Why you should do a mock interview - Global Connection

Career coach Marcelle Yeager regularly conducts mock interviews with expat partners looking for jobs in the US. She explains why and how.


“A mock interview can help expat partners prepare in advance for common and more targeted interview questions so that they will feel confident going into interviews. I find that doing a video call over Skype is key; the mock interviewee can experience it as realistically as possible. It’s best if a coachee has a job of interest so that I can prepare questions directly related to that role, as well as more general behavioural questions that are typically asked in an interview.


When I conduct a mock interview, I take detailed notes or record it. That way, I can provide the coachee not only with their responses to review and reflect on, but also give constructive feedback on their answers. If I think they could give a stronger example in an answer to a question, I will let them know. This is something we then talk through during a follow-up call after the coachee has a chance to review my notes and recommendations. They then have this document to refer to before going into an actual interview.


It’s usually sufficient to practise just once with a coach. However, I find that when someone is going to interview for a ‘dream job’ and we’ve only done a more general simulation, it’s helpful to conduct a mock interview for that particular job. In my view, role-play with a coach is more effective than role-play with someone who knows you well. It is difficult for a friend or relative to objectively assess your responses, and they may not give you honest feedback. You can expect a coach to be frank and to direct you as to how to improve certain answers.”

Original article

A Few Good Questions

I am often asked whether you need to ask questions in an interview if all your questions were answered during it. YES! YES! YES! You should always have several questions ready to ask at the conclusion of the interview when the interviewer says, “do you have any questions?” Asking questions shows the interviewer/s that you are truly interested in the position and that you are a thoughtful person.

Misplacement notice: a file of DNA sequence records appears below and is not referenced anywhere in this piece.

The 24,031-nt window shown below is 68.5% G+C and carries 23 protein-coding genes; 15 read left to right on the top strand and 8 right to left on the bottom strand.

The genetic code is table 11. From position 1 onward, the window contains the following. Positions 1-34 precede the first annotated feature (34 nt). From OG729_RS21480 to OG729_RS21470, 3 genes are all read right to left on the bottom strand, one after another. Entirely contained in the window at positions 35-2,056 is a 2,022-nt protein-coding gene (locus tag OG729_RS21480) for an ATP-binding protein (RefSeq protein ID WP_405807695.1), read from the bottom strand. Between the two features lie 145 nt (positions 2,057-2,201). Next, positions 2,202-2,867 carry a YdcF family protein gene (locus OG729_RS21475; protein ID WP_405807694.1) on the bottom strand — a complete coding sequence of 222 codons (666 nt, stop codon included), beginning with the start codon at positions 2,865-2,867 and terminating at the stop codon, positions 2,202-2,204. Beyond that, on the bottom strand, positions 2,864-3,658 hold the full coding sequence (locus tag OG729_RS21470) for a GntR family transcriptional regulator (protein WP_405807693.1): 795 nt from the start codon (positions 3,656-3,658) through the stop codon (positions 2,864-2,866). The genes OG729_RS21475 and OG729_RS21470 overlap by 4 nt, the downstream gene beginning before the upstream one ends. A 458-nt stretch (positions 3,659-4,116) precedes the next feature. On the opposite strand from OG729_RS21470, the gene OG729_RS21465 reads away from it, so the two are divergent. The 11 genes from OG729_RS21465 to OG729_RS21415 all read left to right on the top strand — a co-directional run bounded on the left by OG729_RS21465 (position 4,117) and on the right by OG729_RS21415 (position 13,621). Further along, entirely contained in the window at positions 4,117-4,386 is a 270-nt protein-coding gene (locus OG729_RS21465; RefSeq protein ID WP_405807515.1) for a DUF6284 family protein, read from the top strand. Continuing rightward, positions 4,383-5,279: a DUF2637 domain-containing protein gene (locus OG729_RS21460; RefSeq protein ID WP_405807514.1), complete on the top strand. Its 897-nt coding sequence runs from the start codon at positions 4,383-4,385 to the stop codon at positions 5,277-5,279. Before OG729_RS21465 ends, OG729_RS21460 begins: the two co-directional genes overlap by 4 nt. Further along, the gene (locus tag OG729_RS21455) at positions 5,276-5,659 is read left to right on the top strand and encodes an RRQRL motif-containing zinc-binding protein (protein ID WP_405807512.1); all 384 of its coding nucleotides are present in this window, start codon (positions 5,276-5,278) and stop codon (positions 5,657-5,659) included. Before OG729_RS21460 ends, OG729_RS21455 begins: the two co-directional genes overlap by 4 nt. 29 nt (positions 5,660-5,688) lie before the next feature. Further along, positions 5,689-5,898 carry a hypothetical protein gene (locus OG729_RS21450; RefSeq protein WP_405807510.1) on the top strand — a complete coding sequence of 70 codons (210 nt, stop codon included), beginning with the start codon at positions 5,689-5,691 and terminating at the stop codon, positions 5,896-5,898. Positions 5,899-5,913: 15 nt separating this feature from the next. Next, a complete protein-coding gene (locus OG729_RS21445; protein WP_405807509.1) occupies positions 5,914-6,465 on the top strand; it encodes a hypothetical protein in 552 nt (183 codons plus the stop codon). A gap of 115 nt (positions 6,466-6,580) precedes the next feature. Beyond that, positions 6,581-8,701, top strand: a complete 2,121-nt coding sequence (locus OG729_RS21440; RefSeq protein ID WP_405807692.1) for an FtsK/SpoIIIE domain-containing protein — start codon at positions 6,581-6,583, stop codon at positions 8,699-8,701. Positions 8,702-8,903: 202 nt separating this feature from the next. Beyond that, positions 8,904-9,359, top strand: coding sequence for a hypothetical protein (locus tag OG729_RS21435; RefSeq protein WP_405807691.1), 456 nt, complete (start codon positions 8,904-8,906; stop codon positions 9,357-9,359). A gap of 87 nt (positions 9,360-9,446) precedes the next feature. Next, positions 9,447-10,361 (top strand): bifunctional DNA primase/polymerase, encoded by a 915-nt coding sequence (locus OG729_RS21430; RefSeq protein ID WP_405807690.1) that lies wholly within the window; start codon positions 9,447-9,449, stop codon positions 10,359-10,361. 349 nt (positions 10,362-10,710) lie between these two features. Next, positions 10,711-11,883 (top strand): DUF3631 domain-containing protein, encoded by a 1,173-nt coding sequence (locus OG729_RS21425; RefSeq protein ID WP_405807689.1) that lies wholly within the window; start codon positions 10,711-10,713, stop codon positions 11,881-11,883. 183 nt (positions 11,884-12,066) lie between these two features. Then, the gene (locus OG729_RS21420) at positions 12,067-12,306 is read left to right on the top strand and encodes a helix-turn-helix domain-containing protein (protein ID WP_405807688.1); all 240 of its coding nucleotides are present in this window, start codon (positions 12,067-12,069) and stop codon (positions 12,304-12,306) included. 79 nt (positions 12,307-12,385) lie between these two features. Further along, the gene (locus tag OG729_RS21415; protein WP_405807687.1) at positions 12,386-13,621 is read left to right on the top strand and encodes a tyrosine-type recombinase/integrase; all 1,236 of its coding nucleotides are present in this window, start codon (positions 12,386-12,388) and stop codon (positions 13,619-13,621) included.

The easiest thing to do is jot down at least three questions (five is better) on a notepad you will bring with you. Do this before coming to the interview when you are researching the company and the people with whom you will be meeting. If you get to the end and find that all of your prepared questions have been answered, here are a few good questions that I like to ask and like to be asked as an interviewer:

  1. How long was the person who held this position previously in the job and what are they doing now?
  2. What is one thing you like about working here and one thing you would like to change?
  3. How do you define success for someone in this position (for example, what qualities and accomplishments are most important)?

If you feel that the interview did not go very well and you are still interested in the job, you may want to ask “do you have any reservations about hiring me for this position?” If they say yes and are willing to tell you what those reservations are, you have an opportunity to address their concerns. However, this could be a risky question if you’re not prepared to assuage their apprehensions.